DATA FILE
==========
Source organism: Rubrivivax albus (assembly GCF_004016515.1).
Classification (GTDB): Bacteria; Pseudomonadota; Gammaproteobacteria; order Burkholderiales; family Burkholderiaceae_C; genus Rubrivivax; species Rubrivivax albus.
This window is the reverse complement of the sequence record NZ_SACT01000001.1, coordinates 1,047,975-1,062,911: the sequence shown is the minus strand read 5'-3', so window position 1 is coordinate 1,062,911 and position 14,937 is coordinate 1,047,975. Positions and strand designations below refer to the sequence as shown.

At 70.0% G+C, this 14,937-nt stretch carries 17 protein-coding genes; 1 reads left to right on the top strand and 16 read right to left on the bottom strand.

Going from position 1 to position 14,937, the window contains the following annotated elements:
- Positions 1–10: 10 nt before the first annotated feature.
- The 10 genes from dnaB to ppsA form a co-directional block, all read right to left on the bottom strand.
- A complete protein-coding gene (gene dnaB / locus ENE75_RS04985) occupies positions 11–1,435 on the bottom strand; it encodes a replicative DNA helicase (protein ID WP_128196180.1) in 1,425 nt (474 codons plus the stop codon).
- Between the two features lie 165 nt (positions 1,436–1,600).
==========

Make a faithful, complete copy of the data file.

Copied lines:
Source organism: Rubrivivax albus (assembly GCF_004016515.1).
Classification (GTDB): Bacteria; Pseudomonadota; Gammaproteobacteria; order Burkholderiales; family Burkholderiaceae_C; genus Rubrivivax; species Rubrivivax albus.
This window is the reverse complement of the sequence record NZ_SACT01000001.1, coordinates 1,047,975-1,062,911: the sequence shown is the minus strand read 5'-3', so window position 1 is coordinate 1,062,911 and position 14,937 is coordinate 1,047,975. Positions and strand designations below refer to the sequence as shown.

At 70.0% G+C, this 14,937-nt stretch carries 17 protein-coding genes; 1 reads left to right on the top strand and 16 read right to left on the bottom strand.

Going from position 1 to position 14,937, the window contains the following annotated elements:
- Positions 1–10: 10 nt before the first annotated feature.
- The 10 genes from dnaB to ppsA form a co-directional block, all read right to left on the bottom strand.
- A complete protein-coding gene (gene dnaB / locus ENE75_RS04985) occupies positions 11–1,435 on the bottom strand; it encodes a replicative DNA helicase (protein ID WP_128196180.1) in 1,425 nt (474 codons plus the stop codon).
- Between the two features lie 165 nt (positions 1,436–1,600).